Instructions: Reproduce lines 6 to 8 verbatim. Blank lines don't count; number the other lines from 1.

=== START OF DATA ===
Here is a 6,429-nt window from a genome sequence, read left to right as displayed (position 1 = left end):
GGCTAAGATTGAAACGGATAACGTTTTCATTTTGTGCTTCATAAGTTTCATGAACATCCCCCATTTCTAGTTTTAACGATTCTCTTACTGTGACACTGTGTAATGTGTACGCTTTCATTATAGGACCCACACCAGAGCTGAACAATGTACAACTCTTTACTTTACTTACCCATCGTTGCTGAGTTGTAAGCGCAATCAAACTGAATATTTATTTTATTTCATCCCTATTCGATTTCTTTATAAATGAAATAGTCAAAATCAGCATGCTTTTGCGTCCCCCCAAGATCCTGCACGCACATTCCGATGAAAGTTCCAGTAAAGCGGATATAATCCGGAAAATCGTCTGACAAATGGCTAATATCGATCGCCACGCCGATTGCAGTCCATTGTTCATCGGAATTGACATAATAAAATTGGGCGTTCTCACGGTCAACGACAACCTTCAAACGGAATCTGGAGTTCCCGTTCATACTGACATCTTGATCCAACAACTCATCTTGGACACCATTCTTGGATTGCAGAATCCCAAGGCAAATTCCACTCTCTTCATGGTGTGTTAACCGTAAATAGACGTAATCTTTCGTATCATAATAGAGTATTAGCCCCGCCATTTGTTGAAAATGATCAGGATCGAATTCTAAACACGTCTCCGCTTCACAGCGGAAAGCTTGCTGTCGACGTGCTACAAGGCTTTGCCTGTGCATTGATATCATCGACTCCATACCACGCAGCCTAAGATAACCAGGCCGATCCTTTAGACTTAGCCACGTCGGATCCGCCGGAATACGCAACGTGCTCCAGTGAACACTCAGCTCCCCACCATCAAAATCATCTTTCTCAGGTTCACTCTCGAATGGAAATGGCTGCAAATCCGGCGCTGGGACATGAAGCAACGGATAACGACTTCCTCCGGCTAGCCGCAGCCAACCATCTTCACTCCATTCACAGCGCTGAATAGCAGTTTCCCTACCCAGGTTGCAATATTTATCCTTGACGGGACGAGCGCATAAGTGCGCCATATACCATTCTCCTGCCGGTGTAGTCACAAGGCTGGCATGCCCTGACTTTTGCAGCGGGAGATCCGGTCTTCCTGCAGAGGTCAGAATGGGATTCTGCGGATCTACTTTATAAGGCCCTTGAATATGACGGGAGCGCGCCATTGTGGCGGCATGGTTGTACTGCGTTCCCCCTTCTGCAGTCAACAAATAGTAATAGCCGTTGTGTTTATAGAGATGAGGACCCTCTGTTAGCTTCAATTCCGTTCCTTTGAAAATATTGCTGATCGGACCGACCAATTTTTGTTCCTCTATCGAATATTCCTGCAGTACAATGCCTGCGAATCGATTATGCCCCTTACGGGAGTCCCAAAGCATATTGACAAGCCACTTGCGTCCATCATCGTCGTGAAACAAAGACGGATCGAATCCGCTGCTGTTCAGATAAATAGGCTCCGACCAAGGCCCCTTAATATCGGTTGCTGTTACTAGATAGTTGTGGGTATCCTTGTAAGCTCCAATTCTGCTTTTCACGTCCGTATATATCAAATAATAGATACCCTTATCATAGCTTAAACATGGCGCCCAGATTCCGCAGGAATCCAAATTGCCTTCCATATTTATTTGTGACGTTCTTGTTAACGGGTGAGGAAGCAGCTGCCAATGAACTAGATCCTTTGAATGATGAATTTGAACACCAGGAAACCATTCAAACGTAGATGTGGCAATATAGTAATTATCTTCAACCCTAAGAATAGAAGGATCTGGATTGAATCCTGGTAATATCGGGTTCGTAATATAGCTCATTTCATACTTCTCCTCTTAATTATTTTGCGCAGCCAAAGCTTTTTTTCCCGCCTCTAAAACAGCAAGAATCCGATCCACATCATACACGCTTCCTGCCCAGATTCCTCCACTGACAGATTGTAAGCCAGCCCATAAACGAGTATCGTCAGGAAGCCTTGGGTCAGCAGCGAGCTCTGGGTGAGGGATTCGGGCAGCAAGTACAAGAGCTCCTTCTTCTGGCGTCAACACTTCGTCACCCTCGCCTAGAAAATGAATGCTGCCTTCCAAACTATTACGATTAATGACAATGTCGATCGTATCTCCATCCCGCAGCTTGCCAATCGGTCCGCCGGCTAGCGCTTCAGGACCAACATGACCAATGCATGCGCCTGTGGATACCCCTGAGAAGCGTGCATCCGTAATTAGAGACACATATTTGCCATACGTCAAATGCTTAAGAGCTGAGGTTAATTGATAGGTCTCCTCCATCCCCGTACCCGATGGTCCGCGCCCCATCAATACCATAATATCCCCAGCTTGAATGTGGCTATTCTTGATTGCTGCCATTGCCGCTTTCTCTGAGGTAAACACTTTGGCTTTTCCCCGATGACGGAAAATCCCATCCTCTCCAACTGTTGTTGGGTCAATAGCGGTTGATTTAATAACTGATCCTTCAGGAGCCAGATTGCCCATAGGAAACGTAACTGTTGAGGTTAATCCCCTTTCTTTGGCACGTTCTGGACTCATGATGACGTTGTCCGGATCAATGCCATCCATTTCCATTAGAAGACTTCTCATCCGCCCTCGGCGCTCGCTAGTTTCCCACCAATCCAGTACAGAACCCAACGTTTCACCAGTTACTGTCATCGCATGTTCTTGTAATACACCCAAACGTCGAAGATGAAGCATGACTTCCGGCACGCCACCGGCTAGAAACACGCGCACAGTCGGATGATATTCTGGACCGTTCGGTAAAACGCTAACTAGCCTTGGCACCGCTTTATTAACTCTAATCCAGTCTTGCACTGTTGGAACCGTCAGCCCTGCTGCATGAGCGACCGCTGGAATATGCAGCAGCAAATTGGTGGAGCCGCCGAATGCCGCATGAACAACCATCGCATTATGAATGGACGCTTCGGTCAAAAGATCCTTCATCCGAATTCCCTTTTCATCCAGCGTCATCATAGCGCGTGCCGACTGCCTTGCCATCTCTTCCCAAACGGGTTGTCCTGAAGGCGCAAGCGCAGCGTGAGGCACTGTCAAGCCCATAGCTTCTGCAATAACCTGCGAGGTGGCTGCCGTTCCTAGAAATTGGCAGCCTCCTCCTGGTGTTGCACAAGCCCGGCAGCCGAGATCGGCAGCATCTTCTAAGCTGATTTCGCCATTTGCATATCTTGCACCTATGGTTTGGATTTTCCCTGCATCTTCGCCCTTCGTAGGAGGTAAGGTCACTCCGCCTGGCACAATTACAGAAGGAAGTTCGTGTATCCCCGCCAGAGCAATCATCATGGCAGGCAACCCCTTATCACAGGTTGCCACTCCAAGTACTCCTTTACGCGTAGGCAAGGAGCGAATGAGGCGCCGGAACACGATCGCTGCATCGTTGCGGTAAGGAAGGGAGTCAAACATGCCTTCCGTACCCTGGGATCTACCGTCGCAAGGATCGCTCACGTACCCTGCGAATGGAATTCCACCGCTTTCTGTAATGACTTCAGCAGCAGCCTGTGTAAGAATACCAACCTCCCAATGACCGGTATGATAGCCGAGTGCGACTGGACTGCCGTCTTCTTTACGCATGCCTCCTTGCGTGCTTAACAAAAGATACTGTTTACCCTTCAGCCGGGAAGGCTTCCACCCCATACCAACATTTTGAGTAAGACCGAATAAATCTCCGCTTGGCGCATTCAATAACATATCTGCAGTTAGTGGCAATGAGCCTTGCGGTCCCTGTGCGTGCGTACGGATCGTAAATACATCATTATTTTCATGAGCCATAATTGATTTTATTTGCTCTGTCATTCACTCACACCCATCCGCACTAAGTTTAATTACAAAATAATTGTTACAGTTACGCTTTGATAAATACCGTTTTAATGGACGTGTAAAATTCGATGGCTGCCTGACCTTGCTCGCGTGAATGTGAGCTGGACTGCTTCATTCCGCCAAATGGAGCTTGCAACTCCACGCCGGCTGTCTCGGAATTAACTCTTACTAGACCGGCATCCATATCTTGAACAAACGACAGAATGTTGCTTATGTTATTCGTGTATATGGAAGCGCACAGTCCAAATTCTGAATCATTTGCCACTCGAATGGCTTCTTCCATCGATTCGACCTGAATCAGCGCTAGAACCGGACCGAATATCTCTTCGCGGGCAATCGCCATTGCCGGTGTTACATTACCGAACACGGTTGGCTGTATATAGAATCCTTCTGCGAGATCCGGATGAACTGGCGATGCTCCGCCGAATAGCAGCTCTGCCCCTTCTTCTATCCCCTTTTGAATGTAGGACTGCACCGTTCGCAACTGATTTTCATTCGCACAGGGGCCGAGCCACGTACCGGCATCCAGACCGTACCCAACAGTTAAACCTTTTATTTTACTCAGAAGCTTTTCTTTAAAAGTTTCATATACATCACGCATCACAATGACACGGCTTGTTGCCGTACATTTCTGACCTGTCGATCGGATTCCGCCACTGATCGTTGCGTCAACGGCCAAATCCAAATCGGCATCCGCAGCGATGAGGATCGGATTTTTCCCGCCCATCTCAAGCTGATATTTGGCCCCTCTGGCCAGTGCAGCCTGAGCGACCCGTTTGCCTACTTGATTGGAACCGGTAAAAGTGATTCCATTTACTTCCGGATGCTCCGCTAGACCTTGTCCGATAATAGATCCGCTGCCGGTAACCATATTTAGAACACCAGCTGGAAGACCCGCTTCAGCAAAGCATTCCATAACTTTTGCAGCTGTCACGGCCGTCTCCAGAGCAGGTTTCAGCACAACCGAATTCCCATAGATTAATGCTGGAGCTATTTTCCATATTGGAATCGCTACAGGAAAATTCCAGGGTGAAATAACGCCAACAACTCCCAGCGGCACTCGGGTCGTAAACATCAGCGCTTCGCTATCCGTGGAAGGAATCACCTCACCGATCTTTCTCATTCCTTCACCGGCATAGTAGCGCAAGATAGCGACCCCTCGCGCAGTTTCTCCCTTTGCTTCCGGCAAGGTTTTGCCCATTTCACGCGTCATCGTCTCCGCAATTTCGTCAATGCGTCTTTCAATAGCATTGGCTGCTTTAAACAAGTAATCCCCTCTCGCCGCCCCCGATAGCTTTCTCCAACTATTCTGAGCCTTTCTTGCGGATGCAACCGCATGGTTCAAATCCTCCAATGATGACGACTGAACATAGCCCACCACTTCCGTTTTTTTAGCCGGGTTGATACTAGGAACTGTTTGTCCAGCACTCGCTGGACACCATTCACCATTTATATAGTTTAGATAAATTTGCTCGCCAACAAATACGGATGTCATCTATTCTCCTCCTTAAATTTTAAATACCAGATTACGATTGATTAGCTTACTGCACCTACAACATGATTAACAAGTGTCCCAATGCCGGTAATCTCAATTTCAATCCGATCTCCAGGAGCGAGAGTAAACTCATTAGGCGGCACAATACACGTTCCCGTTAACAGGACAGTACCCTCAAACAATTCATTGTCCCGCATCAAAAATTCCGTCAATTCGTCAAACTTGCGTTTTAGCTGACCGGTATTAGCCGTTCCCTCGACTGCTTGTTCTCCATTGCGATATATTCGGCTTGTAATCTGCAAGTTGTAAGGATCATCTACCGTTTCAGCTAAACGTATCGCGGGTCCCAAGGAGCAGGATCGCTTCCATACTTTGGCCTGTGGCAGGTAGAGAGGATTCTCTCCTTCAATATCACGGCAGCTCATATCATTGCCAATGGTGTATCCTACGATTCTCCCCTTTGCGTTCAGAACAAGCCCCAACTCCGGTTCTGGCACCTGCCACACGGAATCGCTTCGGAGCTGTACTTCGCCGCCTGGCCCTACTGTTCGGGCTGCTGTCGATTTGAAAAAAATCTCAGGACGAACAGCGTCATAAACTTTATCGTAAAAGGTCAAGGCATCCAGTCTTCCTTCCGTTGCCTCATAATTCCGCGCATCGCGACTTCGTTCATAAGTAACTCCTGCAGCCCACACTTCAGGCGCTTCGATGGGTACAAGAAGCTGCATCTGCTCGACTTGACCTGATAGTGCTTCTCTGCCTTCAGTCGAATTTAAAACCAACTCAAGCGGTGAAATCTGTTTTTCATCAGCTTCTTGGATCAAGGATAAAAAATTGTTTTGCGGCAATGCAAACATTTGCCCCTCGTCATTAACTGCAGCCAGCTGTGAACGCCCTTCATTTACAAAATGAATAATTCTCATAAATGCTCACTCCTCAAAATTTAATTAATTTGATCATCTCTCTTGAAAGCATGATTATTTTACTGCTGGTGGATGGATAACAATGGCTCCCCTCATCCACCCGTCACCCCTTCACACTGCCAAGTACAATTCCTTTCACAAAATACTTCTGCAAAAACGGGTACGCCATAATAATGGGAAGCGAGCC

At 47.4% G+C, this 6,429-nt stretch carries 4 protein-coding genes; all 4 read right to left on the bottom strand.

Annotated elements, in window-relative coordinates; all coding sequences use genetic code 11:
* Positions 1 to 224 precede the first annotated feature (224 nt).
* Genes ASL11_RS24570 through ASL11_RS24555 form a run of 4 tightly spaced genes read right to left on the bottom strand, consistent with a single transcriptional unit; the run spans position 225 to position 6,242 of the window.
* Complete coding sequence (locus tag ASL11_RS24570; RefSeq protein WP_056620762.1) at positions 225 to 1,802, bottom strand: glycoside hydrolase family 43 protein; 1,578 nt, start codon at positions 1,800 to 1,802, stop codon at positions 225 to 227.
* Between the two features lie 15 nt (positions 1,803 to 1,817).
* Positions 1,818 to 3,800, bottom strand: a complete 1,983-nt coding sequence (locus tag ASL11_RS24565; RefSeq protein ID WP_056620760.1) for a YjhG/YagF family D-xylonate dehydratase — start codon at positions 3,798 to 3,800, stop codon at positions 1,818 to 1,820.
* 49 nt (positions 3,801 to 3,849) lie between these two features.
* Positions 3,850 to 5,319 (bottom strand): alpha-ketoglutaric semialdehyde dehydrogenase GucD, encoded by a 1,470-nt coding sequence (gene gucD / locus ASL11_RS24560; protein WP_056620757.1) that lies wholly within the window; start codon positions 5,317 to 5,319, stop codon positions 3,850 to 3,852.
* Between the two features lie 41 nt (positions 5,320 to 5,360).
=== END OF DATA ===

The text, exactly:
* Genes ASL11_RS24570 through ASL11_RS24555 form a run of 4 tightly spaced genes read right to left on the bottom strand, consistent with a single transcriptional unit; the run spans position 225 to position 6,242 of the window.
* Complete coding sequence (locus tag ASL11_RS24570; RefSeq protein WP_056620762.1) at positions 225 to 1,802, bottom strand: glycoside hydrolase family 43 protein; 1,578 nt, start codon at positions 1,800 to 1,802, stop codon at positions 225 to 227.
* Between the two features lie 15 nt (positions 1,803 to 1,817).